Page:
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Cost of care for a geographically determined population of low birthweight infants to age 8-9 years. II. Children with disability.
  1. R. C. Stevenson,
  2. P. O. Pharoah,
  3. C. J. Stevenson,
  4. C. J. McCabe,
  5. R. W. Cooke
  1. Department of Economics, University of Liverpool.

    Abstract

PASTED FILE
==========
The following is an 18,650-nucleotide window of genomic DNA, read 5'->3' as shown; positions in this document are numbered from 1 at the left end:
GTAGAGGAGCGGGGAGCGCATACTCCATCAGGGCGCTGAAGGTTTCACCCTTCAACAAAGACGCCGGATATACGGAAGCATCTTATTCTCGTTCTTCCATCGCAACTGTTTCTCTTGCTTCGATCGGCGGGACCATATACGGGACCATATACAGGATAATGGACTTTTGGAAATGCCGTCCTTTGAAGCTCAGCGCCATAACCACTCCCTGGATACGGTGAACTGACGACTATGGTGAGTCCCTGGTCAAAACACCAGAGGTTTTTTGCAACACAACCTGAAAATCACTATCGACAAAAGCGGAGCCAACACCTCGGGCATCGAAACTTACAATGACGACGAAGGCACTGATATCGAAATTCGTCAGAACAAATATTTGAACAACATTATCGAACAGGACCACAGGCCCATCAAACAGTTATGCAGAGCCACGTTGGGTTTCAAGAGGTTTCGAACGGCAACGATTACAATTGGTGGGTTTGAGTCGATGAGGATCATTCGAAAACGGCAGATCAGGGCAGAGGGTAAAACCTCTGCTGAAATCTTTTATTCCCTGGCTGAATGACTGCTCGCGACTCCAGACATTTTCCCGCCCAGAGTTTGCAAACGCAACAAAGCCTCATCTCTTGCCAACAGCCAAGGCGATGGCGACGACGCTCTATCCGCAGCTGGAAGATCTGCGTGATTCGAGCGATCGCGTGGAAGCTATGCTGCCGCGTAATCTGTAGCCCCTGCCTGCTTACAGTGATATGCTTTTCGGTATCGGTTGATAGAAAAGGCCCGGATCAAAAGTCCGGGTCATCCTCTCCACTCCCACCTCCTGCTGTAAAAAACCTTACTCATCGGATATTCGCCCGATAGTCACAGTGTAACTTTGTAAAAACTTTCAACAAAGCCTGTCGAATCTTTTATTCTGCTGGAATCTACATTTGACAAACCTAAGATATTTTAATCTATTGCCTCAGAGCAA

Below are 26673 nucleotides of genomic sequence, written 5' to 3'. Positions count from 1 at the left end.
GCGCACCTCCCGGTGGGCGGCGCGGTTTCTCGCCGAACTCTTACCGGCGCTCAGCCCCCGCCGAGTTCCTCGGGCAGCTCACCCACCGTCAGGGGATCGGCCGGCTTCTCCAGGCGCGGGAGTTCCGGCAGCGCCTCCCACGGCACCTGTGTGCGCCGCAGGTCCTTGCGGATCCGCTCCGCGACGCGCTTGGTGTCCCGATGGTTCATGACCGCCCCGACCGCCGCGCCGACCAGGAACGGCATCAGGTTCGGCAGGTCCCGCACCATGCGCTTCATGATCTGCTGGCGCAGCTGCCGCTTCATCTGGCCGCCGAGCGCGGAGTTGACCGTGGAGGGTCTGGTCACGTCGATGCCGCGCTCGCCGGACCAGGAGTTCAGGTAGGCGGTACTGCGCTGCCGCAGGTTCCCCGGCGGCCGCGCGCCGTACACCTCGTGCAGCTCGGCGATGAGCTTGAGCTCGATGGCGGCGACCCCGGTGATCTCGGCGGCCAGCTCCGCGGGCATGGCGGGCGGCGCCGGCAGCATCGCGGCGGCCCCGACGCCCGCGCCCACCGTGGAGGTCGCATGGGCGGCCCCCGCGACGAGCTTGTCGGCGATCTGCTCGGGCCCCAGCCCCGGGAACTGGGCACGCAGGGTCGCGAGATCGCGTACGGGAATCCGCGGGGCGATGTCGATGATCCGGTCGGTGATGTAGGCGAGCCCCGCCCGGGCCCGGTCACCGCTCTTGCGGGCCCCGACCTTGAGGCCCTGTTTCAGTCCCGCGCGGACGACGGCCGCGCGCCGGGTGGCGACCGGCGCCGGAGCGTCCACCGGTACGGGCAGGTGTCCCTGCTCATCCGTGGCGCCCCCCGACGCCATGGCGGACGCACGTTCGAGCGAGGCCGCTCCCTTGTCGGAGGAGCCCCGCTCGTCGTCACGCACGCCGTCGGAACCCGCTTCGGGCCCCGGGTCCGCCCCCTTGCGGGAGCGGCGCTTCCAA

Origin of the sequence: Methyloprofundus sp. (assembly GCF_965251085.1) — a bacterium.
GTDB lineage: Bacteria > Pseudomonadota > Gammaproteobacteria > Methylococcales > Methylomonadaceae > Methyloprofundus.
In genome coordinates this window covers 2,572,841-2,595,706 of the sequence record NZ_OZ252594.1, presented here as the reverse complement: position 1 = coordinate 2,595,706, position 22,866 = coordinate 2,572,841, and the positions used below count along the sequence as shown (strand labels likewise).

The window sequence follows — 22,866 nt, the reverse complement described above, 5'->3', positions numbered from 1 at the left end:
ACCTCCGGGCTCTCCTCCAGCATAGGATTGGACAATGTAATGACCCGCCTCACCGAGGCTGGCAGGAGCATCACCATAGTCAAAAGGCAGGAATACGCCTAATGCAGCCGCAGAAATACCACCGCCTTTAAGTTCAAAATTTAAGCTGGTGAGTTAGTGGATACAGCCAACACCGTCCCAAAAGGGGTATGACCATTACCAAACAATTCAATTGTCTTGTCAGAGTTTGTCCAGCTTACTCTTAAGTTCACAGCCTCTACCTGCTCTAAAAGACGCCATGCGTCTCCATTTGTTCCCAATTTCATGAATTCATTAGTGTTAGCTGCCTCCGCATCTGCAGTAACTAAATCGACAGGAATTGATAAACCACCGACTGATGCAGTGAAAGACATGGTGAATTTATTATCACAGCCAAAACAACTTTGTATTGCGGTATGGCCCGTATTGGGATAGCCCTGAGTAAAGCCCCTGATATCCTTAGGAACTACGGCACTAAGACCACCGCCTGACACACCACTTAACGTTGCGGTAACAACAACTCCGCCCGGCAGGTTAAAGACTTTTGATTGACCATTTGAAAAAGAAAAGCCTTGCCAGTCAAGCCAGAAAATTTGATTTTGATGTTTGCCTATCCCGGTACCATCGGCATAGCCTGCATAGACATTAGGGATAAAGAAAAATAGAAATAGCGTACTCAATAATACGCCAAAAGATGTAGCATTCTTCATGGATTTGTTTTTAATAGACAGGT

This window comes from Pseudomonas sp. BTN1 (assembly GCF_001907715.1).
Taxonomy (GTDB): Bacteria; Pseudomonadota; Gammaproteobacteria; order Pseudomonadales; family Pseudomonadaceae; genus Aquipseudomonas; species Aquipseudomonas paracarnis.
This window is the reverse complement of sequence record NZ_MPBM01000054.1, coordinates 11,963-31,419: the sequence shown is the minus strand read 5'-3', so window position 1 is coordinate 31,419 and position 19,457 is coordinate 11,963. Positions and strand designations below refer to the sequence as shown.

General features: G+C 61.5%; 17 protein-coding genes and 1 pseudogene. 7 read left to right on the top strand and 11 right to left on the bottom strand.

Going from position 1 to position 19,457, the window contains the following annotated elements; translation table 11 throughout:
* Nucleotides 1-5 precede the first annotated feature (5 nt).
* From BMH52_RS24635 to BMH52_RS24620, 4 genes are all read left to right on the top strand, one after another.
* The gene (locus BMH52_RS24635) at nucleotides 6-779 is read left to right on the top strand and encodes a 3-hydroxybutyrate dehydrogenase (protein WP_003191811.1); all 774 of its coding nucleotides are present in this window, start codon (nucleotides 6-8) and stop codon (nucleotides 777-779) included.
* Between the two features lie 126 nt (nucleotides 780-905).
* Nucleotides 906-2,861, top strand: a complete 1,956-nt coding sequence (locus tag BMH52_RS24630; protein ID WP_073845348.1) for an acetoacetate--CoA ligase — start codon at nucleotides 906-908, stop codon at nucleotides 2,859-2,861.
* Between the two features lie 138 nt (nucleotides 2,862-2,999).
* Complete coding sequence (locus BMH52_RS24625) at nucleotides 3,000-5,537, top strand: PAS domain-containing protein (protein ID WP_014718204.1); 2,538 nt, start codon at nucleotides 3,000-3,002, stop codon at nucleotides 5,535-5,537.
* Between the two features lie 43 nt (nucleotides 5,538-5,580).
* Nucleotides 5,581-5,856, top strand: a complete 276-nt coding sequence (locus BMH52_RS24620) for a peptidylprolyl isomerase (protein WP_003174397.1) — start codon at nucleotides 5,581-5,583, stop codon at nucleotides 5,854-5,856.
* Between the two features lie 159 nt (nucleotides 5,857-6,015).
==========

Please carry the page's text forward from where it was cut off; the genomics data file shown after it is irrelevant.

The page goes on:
AIM: To determine the cost of health and educational service provision for low birthweight children with a clinical disability. METHODS: Cohort study of a geographically defined population in five health districts that comprise the County of Merseyside was undertaken. All children with a clinical disability born in 1980 and 1981 to mothers resident in the County of Merseyside were followed up to age 8-9 years. The cost of care associated with the initial admission to the neonatal special/intensive care unit and subsequent use of hospital, family practitioner, and special education services was assessed. RESULTS: There were 52 children with a disability; the disability rate in children of birthweight < or = 2000 g was estimated at 7.7%. Of the total expenditure to age 8-9 years, special education was the largest category (52%) and neonatal care accounted for 35%. The disabled children accounted for 38% of the cost of the whole cohort of 693 disabled and non-disabled children who weighed < or = 2000 g at birth. CONCLUSION: In a cohort of low birthweight children, those who are disabled account for a disproportionate amount of the total expenditure to age 8-9. The cost of long term care for disabled young persons and adults will increasingly dominate the cost of care for the whole cohort of low birthweight children.

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